“We are not against these people,” says Gergely Gulyas of refugees and migrants. “They suffered a lot. But at the same time it is no solution for Europe to become a new home for millions of people.”
Mr Gulyas, 36, is the rising star in Viktor Orban’s new conservative Fidesz government, which won Hungary’s elections this month in a third landslide in a row.
And migration policy will be at the centre of this administration’s communication strategy, as it was of the last. While other countries are free to choose to accept immigrants, says Mr Gulyas, Hungary has chosen not to. “And we expect other countries to respect our democratic decision.”
Prime Minister Orban holds the ideological reins, but this trained lawyer, fluent in both English and German, is tipped for the powerful chancellery which handles the country’s day-to-day business.
Mr Orban feels buoyed by his victory. And Western capitals will now have to do business with him for another four years.
German Chancellor Angela Merkel and UK Prime Minister Theresa May will visit in the coming weeks. That is because Hungary is part of Europe’s Visegrad group of countries, along with Poland, Slovakia and the Czech Republic. And it beats the drum of national sovereignty the loudest.
Hungary’s economy is booming – wages were up 13% last year, and growth up 4%. But it depends heavily on Germany and communications with Berlin have largely collapsed.
Some 300,000 Hungarians work for German carmakers, like Mercedes and Audi, and a host of medium-sized and smaller firms; 30% of Hungary’s trade is with Germany.
As Mr Orban prepares to present his new government on 8 May, his opponents have been gathering in the squares.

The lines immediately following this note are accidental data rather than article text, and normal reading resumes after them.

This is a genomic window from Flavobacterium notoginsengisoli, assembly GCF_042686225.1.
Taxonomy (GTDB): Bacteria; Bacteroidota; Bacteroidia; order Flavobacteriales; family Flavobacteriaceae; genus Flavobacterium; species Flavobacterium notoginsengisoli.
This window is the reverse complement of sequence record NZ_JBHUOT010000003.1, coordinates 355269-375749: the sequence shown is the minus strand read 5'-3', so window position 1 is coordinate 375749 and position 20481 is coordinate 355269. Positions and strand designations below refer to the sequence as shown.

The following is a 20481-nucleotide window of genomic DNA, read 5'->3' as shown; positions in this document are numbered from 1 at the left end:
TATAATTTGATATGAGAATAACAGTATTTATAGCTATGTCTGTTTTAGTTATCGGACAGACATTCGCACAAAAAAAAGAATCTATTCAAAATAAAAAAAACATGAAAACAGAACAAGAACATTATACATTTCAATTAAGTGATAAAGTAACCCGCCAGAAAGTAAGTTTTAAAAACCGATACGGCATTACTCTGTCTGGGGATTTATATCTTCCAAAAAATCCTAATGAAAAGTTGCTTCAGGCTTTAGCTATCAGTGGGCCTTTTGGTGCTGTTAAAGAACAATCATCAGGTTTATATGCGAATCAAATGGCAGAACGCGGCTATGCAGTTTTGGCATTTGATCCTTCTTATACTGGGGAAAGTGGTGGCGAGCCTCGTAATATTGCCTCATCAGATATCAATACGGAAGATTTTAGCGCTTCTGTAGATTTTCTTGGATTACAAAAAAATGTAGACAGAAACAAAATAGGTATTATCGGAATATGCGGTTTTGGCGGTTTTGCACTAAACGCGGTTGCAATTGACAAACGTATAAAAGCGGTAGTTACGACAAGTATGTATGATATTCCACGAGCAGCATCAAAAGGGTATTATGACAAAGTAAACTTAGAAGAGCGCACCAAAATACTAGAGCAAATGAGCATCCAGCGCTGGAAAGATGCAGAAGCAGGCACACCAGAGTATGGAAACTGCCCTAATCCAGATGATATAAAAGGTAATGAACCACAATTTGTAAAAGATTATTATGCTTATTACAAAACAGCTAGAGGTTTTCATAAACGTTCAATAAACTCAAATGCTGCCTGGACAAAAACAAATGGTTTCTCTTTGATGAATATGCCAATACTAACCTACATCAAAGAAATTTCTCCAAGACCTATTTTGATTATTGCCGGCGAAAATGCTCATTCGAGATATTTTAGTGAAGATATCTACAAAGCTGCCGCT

“Don’t cheat, don’t steal, don’t lie – because the government doesn’t tolerate competition,” read one of the posters at a rally of 100,000 protesters, on 14 April.
That was followed by another protest of similar size on 21 April. A third has been promised for 8 May, as parliament assembles.
Among those who addressed the protests was rapper G-Ras.
“Finally the freedom-loving people are showing their power,” he told the BBC.
Protest organisers hope that a new opposition movement with new leaders will replace or co-opt the existing, weak and fragmented opposition parties.
“The opposition do not represent us, because they were unable to co-operate for the people and put their differences aside,” says G-Ras.
In Hungary’s new parliament, Fidesz will have 133 seats, while the remaining 66 are shared between six wounded and disgruntled parties.
The main danger for the opposition is that Hungarians will not wait for the next elections, but vote immediately with their feet.
The phone never stops ringing in Marcell Tanay’s spacious office in the heart of Budapest’s sixth district. He runs EUWork, Hungary’s largest recruitment agency to help people find work abroad. Many of his clients are aged 25 to 35, well-qualified but frustrated by low salaries.
That is bad news for a government desperate to persuade Hungarians to stay at home and have more babies.
There are growing shortages in most professions, including catering, healthcare, construction, IT and public transport.
Katalin Novak, 40, is set to take on the role of minister of family policy in Mr Orban’s new government. Hers will be the daunting task of finding ways to reverse the drastic decline in Hungary’s population.
The prime minister knows how important that is. Three years ago he warned that Hungary’s very future was at stake.
“In the history of the world, not a single culture that was unable to populate the land in which it lived was able to survive.”